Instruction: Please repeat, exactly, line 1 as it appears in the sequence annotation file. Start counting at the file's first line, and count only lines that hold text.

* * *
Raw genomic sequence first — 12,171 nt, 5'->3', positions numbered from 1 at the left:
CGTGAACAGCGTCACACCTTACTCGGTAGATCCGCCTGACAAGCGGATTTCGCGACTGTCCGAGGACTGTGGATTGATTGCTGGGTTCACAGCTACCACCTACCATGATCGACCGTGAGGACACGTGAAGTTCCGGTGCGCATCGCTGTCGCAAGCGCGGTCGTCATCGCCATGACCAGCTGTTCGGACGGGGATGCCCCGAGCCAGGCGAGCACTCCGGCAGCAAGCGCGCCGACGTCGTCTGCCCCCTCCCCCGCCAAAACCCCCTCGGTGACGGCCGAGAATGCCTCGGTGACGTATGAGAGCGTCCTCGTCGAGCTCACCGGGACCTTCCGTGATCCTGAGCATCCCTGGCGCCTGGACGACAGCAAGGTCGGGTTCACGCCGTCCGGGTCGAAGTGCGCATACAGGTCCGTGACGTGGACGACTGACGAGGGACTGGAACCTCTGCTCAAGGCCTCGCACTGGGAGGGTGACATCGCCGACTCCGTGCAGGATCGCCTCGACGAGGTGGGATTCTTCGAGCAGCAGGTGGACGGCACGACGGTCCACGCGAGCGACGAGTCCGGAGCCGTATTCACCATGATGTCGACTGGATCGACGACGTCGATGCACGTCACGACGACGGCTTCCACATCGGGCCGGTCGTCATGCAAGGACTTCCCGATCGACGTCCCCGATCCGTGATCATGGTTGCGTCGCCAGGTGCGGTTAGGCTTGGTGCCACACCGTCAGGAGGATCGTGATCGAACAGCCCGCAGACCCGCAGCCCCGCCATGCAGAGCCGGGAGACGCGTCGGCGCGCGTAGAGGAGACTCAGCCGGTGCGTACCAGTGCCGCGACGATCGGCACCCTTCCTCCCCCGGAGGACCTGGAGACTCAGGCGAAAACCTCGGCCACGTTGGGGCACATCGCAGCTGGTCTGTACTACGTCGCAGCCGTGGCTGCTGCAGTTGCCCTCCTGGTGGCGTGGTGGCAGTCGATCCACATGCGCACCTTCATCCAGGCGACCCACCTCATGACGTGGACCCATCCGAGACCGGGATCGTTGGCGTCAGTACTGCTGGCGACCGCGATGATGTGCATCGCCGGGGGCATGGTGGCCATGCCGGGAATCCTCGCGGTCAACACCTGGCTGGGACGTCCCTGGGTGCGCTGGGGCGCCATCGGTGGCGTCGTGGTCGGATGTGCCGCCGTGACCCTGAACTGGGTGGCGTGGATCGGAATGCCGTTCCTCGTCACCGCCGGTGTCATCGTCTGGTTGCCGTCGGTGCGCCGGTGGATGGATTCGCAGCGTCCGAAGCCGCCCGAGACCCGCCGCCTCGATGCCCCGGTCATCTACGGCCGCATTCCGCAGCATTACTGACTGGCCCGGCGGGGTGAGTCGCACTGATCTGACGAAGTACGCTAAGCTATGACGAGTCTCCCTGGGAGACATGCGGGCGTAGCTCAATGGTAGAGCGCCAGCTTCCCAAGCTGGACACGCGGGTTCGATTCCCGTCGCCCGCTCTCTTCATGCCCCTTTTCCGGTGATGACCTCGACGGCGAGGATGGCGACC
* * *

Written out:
Raw genomic sequence first — 12,171 nt, 5'->3', positions numbered from 1 at the left: